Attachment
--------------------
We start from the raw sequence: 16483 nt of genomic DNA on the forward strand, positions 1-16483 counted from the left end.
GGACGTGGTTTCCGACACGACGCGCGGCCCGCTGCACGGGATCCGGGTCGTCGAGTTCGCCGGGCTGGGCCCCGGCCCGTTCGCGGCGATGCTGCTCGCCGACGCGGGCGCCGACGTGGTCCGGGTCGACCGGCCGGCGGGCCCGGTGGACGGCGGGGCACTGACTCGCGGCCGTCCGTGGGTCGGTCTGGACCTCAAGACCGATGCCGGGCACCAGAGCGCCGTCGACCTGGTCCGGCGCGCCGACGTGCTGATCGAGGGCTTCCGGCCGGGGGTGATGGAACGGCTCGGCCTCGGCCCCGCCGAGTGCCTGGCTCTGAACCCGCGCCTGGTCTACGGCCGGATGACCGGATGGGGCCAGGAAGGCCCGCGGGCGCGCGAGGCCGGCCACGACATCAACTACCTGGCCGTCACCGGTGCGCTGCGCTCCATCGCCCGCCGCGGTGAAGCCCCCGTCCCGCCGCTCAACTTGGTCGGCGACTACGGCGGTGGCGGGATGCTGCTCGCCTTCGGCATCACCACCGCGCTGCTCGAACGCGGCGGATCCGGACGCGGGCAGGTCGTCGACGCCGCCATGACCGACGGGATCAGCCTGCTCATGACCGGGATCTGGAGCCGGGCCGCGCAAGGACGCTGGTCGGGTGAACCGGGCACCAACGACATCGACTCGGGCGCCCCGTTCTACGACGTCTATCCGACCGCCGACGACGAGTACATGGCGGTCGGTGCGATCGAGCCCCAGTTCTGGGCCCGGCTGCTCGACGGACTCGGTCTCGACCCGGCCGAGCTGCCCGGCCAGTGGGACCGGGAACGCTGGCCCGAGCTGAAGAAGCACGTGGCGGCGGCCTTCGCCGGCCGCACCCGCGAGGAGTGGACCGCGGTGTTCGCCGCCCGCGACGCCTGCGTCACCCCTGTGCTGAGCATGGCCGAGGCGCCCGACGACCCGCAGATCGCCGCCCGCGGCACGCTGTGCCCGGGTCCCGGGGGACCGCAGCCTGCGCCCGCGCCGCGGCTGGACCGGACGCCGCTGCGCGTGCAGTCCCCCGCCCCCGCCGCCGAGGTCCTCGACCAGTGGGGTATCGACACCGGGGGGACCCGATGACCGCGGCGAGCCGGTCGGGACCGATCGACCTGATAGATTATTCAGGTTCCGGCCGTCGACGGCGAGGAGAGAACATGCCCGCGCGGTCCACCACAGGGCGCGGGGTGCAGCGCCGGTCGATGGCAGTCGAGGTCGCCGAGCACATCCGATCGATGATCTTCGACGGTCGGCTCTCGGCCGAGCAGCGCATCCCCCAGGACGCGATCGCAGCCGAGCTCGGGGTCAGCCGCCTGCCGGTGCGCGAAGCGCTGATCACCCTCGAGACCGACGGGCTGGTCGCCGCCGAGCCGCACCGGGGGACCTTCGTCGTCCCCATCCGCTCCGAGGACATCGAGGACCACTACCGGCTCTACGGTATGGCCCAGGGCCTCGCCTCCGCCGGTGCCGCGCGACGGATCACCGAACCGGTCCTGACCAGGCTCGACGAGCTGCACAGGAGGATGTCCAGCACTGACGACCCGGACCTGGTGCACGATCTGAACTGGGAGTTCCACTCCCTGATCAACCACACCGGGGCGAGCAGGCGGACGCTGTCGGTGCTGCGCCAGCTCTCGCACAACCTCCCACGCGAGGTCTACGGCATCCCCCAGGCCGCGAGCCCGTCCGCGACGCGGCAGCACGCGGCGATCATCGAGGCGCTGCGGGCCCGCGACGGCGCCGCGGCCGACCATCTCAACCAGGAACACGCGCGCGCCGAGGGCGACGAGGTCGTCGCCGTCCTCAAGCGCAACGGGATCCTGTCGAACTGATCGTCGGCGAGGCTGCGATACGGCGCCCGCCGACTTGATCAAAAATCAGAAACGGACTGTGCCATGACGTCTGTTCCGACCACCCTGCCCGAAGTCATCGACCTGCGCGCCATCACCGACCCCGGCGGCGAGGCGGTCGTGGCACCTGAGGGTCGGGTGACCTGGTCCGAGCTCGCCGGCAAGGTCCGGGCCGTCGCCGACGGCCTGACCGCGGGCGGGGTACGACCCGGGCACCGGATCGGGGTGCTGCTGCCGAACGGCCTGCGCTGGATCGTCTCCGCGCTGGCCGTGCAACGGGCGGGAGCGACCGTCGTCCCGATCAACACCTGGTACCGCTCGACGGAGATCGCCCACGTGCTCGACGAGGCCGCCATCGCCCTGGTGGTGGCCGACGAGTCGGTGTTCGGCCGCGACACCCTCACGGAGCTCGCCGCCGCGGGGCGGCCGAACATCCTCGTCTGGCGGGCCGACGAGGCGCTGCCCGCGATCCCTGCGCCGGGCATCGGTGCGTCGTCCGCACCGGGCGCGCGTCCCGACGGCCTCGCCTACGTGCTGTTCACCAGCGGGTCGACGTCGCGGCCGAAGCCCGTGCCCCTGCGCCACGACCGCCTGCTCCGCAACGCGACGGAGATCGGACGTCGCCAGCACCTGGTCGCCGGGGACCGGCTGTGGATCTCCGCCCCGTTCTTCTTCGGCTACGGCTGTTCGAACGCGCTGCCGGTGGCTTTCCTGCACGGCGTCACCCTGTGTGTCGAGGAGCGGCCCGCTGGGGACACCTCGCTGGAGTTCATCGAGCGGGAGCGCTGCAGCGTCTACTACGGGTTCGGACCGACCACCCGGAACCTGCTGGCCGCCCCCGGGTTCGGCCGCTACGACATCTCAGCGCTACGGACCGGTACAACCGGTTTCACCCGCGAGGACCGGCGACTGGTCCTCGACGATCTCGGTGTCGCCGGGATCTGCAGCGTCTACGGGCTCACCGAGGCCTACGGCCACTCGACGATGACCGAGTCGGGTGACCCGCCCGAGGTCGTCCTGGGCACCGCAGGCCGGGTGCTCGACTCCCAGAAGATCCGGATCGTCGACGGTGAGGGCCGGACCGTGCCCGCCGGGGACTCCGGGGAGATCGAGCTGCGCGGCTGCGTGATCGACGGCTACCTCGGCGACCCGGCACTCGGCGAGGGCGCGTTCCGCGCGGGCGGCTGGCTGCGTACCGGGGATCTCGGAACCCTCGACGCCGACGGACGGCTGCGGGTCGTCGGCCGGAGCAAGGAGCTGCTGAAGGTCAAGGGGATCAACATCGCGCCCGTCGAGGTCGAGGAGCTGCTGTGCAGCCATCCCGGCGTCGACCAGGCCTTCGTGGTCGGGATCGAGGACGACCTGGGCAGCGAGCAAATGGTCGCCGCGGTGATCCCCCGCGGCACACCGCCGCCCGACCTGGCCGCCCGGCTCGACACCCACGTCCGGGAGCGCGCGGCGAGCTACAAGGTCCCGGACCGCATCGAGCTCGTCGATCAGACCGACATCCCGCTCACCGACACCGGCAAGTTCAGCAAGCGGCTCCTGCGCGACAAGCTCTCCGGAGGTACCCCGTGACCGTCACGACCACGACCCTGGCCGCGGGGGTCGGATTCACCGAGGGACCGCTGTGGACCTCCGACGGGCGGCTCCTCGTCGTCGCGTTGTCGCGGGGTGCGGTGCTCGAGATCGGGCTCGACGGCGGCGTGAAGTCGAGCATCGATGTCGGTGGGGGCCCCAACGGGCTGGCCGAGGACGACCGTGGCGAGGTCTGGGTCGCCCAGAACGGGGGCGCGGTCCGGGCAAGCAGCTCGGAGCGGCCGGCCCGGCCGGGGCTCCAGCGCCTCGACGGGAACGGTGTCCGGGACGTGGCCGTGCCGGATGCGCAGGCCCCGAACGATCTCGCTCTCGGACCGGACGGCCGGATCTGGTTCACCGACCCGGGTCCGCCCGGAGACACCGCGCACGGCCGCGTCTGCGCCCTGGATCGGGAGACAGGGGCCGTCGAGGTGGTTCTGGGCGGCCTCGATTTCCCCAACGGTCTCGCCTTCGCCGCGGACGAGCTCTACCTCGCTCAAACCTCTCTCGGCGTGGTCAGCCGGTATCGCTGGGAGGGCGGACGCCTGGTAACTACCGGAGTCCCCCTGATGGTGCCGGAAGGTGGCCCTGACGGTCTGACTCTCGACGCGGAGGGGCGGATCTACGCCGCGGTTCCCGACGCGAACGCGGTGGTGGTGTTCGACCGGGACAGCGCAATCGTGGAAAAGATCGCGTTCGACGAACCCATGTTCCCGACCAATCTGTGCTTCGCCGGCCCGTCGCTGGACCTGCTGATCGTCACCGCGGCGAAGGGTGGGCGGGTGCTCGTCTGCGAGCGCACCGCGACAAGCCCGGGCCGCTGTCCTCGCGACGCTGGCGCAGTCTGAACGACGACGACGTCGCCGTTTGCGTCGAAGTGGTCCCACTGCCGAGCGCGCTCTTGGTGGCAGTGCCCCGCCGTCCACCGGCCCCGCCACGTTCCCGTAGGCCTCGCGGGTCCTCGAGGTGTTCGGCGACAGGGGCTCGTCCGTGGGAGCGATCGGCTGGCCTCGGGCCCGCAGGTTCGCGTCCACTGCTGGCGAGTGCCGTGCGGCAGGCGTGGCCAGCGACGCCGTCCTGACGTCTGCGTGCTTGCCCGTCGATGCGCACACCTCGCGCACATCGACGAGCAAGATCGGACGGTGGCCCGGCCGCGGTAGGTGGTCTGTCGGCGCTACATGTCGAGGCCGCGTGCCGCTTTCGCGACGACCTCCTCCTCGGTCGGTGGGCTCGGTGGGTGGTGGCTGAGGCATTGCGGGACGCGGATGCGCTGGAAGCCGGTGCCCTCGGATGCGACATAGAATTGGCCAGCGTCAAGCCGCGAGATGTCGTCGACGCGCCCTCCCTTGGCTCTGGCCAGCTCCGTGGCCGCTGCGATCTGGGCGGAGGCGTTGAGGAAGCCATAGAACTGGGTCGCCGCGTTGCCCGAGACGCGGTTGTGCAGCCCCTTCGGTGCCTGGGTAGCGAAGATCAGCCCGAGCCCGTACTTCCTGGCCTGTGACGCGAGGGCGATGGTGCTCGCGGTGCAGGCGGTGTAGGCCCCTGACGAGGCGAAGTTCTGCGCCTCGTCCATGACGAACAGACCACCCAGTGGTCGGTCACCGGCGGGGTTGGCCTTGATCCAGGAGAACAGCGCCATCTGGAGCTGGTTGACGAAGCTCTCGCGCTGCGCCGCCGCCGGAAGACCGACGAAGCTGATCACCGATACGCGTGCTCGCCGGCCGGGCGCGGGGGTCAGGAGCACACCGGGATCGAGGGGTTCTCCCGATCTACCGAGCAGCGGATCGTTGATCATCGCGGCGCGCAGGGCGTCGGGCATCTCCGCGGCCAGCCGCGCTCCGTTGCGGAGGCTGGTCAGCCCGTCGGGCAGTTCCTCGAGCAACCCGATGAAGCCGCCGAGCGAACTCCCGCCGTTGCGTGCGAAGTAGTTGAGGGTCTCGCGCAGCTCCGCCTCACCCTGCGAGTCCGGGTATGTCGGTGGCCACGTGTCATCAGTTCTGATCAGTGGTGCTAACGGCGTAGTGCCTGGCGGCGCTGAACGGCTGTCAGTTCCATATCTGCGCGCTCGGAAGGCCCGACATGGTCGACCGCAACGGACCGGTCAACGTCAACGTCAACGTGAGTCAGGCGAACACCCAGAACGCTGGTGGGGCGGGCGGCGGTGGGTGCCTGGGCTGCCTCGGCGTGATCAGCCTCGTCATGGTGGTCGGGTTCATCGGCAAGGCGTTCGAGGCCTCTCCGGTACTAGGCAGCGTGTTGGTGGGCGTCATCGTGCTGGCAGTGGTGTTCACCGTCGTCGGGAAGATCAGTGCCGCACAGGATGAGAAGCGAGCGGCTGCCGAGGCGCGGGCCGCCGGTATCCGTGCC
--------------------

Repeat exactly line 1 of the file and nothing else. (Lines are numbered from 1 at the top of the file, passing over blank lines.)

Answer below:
We start from the raw sequence: 16483 nt of genomic DNA on the forward strand, positions 1-16483 counted from the left end.